Thief: The Dark Project Review

Colin Ferris
Thief: The Dark Project Info


  • N/A


  • 98 - 98


  • Eidos


  • N/A

Release Date

  • 01/01/1970
  • Out Now


  • PC


Ye Olde Five Fingered Discount.

“Prithee, officer, I’d like to report a robbery. Some rapscallion has run off

with my most prized possession, a jeweled scepter. Apparently, the blighter discovered

a subterranean passage into my manor house. He killed one guard, but the rest

lay unconscious in various parts of the premises. The rogue then apparently made

his way to my throne room . . . yes, I have a throne room, and it’s none of thy

business, constable. Anyway, not only did he steal my scepter, but also he soiled

the waters of my private bath! I want this miscreant found and hung! What does

he look like? He kept to the shadows; all the guards saw was that he had the sloping

brow of a criminal mastermind and the tools of a master thief. You know what those

types look like! Now get out there and do thy job or you will feel the sting of

my whips upon thine tender backside. Away with thee!”

Stagnation is a word I’ve often used to

describe first-person action games on the PC. While certainly fine examples

of the graphical power of today’s computers, games like Unreal

and Quake

just haven’t cut the mustard for this gamer. Killing everything in sight

loses its charm after about the fourth or fifth time, no matter how beautiful

the game looks. The genre, however, is full of potential, and Thief: The

Dark Project
breaks through the monotony to truly accomplish something revolutionary.

Thief separates itself from the rest of the pack by concentrating on the one thing that the frag-fests ignore – complex gameplay. The object of Thief is not to be a one-man genocidal force (no matter how much you idolize Stalin). Rather, stealth is the key. Much like Tenchu: Stealth Assassins for the Playstation, you have to hide in the shadows and sneak up on your enemies. But Thief takes it one step further.

In Tenchu, you simply had to remain out of the line of sight of the enemy. In Thief, however, you not only can be seen, but also heard. Your mere footsteps will alert the guards to your presence. You must constantly be aware as to what surface you’re walking on. Stay quiet, or you might find yourself on the business end of a sword.

On top of that, light plays a heavy role (pun intended). You can be staring a guard directly in the face, but if you’re hidden in the shadows, he’ll never see you. Simply wait until his back is turned, and then let him have it!

By “it,” I am not referring to slaughtering him in an OJ-esque fashion. You’re a thief, not a murderer. You only kill if you have to. The weapon you’ll find yourself using the most is the blackjack, a little club that sends unaware guards off to Slumberland. Sorry, a chaingun is not allowed.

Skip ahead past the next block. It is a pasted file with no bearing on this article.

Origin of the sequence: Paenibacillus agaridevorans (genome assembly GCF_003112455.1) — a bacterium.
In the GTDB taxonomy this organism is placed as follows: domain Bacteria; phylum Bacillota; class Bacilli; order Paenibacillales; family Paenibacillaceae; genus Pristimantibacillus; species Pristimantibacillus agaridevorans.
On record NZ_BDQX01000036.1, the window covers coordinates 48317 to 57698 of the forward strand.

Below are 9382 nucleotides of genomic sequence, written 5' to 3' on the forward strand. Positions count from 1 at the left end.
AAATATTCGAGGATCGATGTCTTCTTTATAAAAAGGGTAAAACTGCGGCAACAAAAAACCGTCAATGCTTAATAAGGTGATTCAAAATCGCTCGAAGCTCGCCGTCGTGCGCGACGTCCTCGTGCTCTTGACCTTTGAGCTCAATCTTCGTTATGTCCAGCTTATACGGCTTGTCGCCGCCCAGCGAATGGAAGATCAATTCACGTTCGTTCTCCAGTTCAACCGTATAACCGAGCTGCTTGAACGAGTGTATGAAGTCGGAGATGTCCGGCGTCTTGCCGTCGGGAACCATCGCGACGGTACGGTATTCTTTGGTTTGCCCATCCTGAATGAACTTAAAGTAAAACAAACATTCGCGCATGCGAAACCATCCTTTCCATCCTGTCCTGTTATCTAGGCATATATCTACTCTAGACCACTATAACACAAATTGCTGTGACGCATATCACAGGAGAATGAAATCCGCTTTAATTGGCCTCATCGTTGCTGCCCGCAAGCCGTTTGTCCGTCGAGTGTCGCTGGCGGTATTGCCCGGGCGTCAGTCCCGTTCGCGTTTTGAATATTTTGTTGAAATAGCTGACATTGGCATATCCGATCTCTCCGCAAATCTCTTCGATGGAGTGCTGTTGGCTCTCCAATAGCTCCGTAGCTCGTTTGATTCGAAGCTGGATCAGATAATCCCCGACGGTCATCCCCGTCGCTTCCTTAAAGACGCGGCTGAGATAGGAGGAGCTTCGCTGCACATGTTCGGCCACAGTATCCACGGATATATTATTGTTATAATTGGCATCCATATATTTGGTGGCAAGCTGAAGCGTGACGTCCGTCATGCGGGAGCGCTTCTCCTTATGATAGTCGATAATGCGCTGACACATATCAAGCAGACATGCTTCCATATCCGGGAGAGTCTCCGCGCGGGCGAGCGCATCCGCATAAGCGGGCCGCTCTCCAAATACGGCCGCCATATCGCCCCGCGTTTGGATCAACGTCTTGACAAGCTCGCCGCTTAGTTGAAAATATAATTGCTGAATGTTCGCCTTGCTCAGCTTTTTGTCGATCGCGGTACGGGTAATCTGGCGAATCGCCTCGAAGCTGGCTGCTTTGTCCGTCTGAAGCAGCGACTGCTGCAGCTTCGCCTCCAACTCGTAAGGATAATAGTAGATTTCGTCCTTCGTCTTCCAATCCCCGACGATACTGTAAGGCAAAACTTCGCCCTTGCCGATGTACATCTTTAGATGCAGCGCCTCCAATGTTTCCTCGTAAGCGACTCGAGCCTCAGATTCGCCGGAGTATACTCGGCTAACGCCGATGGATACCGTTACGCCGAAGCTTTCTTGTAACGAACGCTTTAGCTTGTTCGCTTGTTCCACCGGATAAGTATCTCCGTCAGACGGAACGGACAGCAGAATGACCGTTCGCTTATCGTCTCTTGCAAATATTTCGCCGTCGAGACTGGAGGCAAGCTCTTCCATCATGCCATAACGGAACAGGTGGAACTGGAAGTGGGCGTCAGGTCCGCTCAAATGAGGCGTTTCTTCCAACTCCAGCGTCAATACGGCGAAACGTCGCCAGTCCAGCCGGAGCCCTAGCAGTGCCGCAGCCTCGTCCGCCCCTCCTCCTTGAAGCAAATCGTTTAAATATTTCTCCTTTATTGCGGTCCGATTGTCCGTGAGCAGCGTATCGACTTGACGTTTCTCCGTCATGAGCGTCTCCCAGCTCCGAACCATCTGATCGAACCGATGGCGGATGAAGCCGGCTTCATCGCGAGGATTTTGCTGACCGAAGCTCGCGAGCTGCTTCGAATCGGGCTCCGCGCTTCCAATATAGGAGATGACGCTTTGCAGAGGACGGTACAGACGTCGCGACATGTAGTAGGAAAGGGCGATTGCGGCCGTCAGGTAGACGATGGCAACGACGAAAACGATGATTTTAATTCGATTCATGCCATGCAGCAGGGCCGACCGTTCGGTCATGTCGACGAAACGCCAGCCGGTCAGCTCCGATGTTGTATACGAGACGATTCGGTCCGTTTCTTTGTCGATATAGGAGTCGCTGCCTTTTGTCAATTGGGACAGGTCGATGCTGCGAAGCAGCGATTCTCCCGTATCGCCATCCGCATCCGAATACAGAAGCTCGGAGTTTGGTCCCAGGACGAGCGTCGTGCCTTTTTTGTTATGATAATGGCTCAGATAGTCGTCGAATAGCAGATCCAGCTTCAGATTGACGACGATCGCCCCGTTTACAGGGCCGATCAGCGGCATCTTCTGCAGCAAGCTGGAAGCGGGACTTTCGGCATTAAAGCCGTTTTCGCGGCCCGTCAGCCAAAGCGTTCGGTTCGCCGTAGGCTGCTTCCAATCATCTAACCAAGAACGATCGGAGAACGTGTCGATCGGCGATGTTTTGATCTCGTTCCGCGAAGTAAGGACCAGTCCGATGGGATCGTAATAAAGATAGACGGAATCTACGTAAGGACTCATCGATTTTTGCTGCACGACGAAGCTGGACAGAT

You do have your trusty bow, however, with seven different types of arrows. You can use water arrows to extinguish torches and wipe away bloodstains, moss arrows to lay a path upon which you can walk without being heard, and noisemaker arrows to distract guards that just won’t turn around. Sure, you have regular arrows as well, and a well placed bolt will remove an enemy. You’d better not miss, because a guard with an arrow in his arm makes a hell of a lot of noise.

Speaking of the guards, the enemy AI you

encounter is smarter than the proverbial average bear. Guards pay close attention

to their surroundings and take notice the moment anything is awry. Bloodstains

on the carpet, a tiny bit of noise, or the slightest bit of movement in the

shadows will send the guards investigating. If you hide, they may return to

their normal business. If their suspicions are confirmed, all hell breaks loose.

Since this is a time when instant communications didn’t exist, guards are only

able to summon other guards that are within earshot. Of course, everyone hears

the emergency gong (except Gene Gene the Dancin’ Machine…that’s one helluva

reference… Ed

Since this is a first-person game, everyone pays close attention to the graphical

engine. Don’t worry folks, the designers at Looking Glass did an excellent job

creating a brand new engine to fit their needs. Though not as beautiful as the

Unreal engine, I found that Thief looks and runs better than Unreal

ever did on my machine (P266 w/ Voodoo card). It requires less to look great.

Ok, so the gameplay is fantastic, the enemies are smart, and the graphics are good . . . but what about the sound? In a word, fantastic. In no game I have ever played have I been able to hide in the shadows and listen to people carry on a conversation, literally. Two guards were discussing how bear-fighting (like cock-fighting, but with bears) was better in the olden days. The world they’ve created is so immersive, I found myself wanting to head to the pits and bet on Smokey myself.

The only significant drawback I’ve found in Thief is the obvious lack of a multi-player option. The game was designed as a one player game, so a multi-player would have been complicated to do. They could have had missions that could only be solved with multiple thieves, but any sort of a deathmatch would go against everything that this game is about.

In the end, what we have here is the best use of the first-person engine that I have ever encountered. In a world full of Doom clones, it’s good to see that some designers are still thinking for themselves. If you’re tired of killing everyone you meet (though who could be tired of that), you should give Thief a try. But don’t blame me if your girlfriend leaves you due to neglect.


Amazing Gameplay.
Good Graphics.
Excellent AI.
Great sound.
No Multiplayer.